Etiquette for People Without Diabetes

Dr. Polonsky, PhD, CDE, founder and president of the Behavioral Diabetes Institute (BDI) in San Diego, California.

| Dec 7, 2009

Dr. Bill Polonsky, PhD, CDE, knows diabetes. Among other things, he has served as Chairman of the National Certification Board for Diabetes Educators, as a Senior Psychologist at the Joslin Diabetes Center in Boston, and as an Instructor in Psychiatry at Harvard Medical School. He is the founder and president of the Behavioral Diabetes Institute (BDI) in San Diego, California, and a member of Diabetes Health's Advisory Board.

A few years ago, Dr. Polonsky addressed the frustration experienced by people with diabetes when it comes to other people's reactions to their health. He developed a very popular Diabetes Etiquette Card that helps express those feelings. It's not necessarily meant to be handed to another person, however. Instead, it is more an acknowledgment that we have all felt this way at one time or another and that it's all okay. Dr. Polonsky says that it might be time for you to try talking to the family members who "only open their mouth to change feet" when it comes to your diabetes. They usually mean well, but they probably just don't understand how it is for you and how they can help you. You can let them know what's it's like for you gently and with empathy.

Here are Dr. Polonsky's 10 etiquette tips for people without diabetes, written from the perspective of someone with diabetes:

  • 1 - DON'T offer unsolicited advice about my eating or other aspects of diabetes. You may mean well, but giving advice about someone's personal habits, especially when it is not requested, isn't very nice. Besides, many of the popularly held beliefs about diabetes ("you should just stop eating sugar") are out of date or just plain wrong.
  • 2 - DO realize and appreciate that diabetes is hard work. Diabetes management is a full-time job that I didn't apply for, didn't want, and can't quit. It involves thinking about what, when, and how much I eat, while also factoring in exercise, medication, stress, blood sugar monitoring, and so much more - each and every day.
  • 3 - DON'T tell me horror stories about your grandmother or other people with diabetes you have heard about. Diabetes is scary enough, and stories like these are not reassuring! Besides, we now know that with good management, odds are good you can live a long, healthy, and happy life with diabetes.
  • 4 - DO offer to join me in making healthy lifestyle changes. Not having to be alone with efforts to change, like starting an exercise program, is one of the most powerful ways that you can be helpful. After all, healthy lifestyle changes can benefit everyone!
  • 5 - DON'T look so horrified when I check my blood sugars or give myself an injection. It is not a lot of fun for me either. Checking blood sugars and taking medications are things I must do to manage diabetes well. If I have to hide while I do so, it makes it much harder for me.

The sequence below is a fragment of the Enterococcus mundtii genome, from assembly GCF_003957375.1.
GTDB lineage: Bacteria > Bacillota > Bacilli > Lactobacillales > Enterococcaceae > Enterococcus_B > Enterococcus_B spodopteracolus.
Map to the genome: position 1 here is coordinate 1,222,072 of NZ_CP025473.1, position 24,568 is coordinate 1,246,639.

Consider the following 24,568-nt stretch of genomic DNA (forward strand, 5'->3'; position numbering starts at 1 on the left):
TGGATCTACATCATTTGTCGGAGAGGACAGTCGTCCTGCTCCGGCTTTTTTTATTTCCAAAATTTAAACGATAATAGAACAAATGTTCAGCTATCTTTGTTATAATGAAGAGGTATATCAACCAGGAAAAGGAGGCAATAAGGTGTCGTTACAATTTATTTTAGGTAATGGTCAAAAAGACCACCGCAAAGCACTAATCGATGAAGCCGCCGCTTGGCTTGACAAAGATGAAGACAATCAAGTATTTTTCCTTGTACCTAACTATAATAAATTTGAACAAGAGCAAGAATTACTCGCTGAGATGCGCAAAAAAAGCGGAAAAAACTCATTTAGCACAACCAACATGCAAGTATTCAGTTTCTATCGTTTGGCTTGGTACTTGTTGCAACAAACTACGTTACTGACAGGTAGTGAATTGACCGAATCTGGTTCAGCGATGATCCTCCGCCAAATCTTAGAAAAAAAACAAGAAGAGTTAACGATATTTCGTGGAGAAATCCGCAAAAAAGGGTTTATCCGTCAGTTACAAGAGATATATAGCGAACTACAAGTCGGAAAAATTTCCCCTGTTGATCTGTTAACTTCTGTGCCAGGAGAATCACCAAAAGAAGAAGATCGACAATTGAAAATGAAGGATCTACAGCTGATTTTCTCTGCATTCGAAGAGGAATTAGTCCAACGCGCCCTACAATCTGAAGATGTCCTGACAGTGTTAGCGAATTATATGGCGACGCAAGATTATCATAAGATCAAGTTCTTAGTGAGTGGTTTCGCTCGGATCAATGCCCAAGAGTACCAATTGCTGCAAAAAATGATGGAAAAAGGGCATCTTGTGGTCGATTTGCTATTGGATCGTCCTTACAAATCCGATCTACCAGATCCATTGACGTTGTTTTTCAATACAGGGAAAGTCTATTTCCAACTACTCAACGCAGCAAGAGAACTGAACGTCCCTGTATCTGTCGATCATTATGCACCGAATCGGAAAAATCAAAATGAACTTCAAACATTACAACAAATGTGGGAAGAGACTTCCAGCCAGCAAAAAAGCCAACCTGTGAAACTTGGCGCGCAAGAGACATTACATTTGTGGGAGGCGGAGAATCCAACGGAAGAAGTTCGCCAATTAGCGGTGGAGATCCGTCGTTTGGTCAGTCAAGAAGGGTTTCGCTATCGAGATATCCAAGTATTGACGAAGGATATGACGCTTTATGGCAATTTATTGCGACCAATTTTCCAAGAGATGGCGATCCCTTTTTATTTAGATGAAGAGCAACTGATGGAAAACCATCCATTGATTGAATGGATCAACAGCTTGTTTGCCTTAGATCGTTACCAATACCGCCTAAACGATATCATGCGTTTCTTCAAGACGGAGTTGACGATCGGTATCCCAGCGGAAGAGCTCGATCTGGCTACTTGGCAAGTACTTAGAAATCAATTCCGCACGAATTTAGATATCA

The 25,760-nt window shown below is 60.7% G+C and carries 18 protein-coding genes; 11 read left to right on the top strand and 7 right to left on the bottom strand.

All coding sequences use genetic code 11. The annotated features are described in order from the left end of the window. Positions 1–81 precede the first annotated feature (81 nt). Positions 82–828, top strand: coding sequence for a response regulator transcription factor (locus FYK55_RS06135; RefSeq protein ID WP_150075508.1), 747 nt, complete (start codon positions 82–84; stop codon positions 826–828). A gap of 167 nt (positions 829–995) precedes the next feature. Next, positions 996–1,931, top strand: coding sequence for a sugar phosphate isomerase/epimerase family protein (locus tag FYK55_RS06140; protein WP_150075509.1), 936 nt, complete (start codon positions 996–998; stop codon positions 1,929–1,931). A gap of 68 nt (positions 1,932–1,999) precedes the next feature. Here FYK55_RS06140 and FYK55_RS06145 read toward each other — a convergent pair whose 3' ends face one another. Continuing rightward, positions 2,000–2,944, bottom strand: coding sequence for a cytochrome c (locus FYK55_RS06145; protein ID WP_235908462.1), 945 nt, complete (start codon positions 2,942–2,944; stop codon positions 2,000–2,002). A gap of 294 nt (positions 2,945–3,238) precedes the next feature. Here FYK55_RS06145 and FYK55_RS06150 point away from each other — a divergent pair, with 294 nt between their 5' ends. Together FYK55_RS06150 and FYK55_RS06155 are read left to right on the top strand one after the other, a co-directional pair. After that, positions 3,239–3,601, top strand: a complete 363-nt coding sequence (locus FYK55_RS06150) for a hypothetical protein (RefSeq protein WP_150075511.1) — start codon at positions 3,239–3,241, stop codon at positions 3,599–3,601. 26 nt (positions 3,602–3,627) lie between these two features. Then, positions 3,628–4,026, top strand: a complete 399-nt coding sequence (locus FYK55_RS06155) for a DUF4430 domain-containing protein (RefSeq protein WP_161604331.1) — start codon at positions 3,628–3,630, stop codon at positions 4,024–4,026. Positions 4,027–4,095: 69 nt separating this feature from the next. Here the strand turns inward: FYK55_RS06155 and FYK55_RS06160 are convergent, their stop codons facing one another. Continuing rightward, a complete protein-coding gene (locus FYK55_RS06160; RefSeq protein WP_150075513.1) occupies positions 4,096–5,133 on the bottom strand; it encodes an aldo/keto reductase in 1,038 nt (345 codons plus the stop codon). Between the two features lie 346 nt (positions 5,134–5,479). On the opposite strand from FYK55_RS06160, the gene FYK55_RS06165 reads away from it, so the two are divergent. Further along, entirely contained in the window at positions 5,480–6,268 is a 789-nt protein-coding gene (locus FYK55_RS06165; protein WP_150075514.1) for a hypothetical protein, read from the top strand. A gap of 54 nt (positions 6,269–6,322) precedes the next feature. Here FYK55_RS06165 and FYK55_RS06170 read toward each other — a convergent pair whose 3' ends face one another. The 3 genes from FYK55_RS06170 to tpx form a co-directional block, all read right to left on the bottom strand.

• 6 - DO ask how you might be helpful. If you want to be supportive, there may be lots of little things I would probably appreciate your help with. However, what I really need may be very different than what you think I need, so please ask first.
  • 7 - DON'T offer thoughtless reassurances. When you first learn about my diabetes, you may want to reassure me by saying things like, "Hey, it could be worse; you could have cancer!" This won't make me feel better. And the implicit message seems to be that diabetes is no big deal. However, diabetes (like cancer) IS a big deal.
  • 8 - DO be supportive of my efforts for self-care. Help me set up an environment for success by supporting healthy food choices. Please honor my decision to decline a particular food, even when you really want me to try it. You are most helpful when you are not being a source of unnecessary temptation.
  • 9 - DON'T peek at or comment on my blood glucose numbers without asking me first. These numbers are private unless I choose to share them. It is normal to have numbers that are sometimes too low or too high. Your unsolicited comments about these numbers can add to the disappointment, frustration, and anger I already feel.
  • 10 - DO offer your love and encouragement. As I work hard to manage diabetes successfully, sometimes just knowing that you care can be very helpful and motivating.

The Diabetes Etiquette Card is free. Here's three ways that you can get a copy of the card:

1. Download a PDF copy from the Diabetes Behavioral Institute's website.

2. Get a hard copy of the accordion-style card at no cost by contacting your local Accu-Chek representative. Roche Diabetes Care has licensed and printed the card and distributes them to healthcare professionals and to people with diabetes and their loved ones.

3. Order it directly from BDI. To cover costs, they charge $1.00 per card plus shipping, and they only sell and ship orders of 50 cards or more.  You can call them at 858-336-8693 or email them at info@behavioraldiabetes.org

Read Rachel Garlinghouse's recent article, "Dear Medical Professional" on how frustrating it can be for a person with diabetes to deal with their doctor.

Please post your comment below (be civil, now!) on other things you wish other people would understand about you and your diabetes.

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Source: Behavioral Diabetes Institute

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Categories: Blood Glucose, Blood Sugar, Diabetes, Diabetes, Food, Psychology, Type 1 Issues, Type 2 Issues


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